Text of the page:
Dr. Wolff, You often speak of the conversation, or dialogue, that FDR had with the financial elites of his time, especially regarding the taxation necessary to pay for New Deal programs. Approximately 1/2 of the elites agreed and gave him the needed support to pass a number of New Deal programs to rescue middle class and working people from poverty. The other 1/2 of the elites, as you have said, always disagreed, and we see their descendents today in the form of the very anti-Progressive Koch Brothers, and others. Is there a biography or other historical record that documented this FDR-elite dialogue, which was at least partially-successful in realizing the New Deal? This dialogue, IMO, is very important today, as we have some Progressives talking of a new version of the New Deal for today. This dialogue with wealthy elites is going to have to be continued, with many elites being convinced to help, if this current Progressive vision is to be realized. HOW did FDR persuade the elites who agreed, which ones went along, and why? What is the best account of this you know of?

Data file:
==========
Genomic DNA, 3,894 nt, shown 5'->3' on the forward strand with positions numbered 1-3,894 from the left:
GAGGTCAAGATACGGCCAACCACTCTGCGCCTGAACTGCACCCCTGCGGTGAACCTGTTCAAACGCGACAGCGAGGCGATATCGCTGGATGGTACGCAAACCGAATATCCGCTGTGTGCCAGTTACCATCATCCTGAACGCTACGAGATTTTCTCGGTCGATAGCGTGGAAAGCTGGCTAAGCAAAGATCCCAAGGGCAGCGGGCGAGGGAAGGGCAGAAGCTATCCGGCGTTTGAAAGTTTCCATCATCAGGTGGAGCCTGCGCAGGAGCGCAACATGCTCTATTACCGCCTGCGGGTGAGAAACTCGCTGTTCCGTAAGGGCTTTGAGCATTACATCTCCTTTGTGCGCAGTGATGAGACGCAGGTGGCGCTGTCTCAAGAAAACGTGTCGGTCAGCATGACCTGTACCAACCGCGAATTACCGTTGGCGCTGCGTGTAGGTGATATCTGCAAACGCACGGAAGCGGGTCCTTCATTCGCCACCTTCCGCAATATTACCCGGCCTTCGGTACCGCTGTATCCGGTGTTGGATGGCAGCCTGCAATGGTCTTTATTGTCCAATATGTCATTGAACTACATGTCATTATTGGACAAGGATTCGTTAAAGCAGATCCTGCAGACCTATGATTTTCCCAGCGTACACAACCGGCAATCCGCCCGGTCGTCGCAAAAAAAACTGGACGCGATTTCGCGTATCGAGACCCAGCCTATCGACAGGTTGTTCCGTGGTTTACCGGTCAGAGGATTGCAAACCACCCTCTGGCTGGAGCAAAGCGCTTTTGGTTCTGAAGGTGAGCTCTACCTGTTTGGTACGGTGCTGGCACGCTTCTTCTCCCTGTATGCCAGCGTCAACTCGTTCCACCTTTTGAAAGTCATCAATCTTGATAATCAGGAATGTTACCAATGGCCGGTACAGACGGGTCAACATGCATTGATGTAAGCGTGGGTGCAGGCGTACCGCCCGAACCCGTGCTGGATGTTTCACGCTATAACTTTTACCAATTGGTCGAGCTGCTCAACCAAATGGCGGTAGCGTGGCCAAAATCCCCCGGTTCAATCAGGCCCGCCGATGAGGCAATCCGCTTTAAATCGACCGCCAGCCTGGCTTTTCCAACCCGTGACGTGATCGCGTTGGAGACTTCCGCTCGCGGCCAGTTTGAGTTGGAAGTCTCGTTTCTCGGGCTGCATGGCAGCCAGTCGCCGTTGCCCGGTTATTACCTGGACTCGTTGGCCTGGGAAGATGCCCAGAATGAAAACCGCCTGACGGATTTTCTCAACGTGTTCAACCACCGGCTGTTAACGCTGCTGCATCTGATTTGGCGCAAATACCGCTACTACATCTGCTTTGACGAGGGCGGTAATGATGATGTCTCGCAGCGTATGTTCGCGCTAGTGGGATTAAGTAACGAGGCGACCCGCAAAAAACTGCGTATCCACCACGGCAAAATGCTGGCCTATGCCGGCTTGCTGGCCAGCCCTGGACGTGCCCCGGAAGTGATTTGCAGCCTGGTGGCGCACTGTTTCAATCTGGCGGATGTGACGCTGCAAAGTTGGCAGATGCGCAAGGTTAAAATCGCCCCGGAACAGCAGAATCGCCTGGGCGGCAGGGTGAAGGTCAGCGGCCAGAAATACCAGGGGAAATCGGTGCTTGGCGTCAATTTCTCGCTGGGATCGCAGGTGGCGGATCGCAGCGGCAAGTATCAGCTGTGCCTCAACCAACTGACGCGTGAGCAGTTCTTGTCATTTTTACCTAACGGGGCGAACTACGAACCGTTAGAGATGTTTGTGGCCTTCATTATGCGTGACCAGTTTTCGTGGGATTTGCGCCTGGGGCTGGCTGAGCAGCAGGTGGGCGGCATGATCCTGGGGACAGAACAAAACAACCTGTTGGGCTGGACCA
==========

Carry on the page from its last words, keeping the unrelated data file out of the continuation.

What is the best historical record that describes FDR's dialogue with 1930s financial elites?
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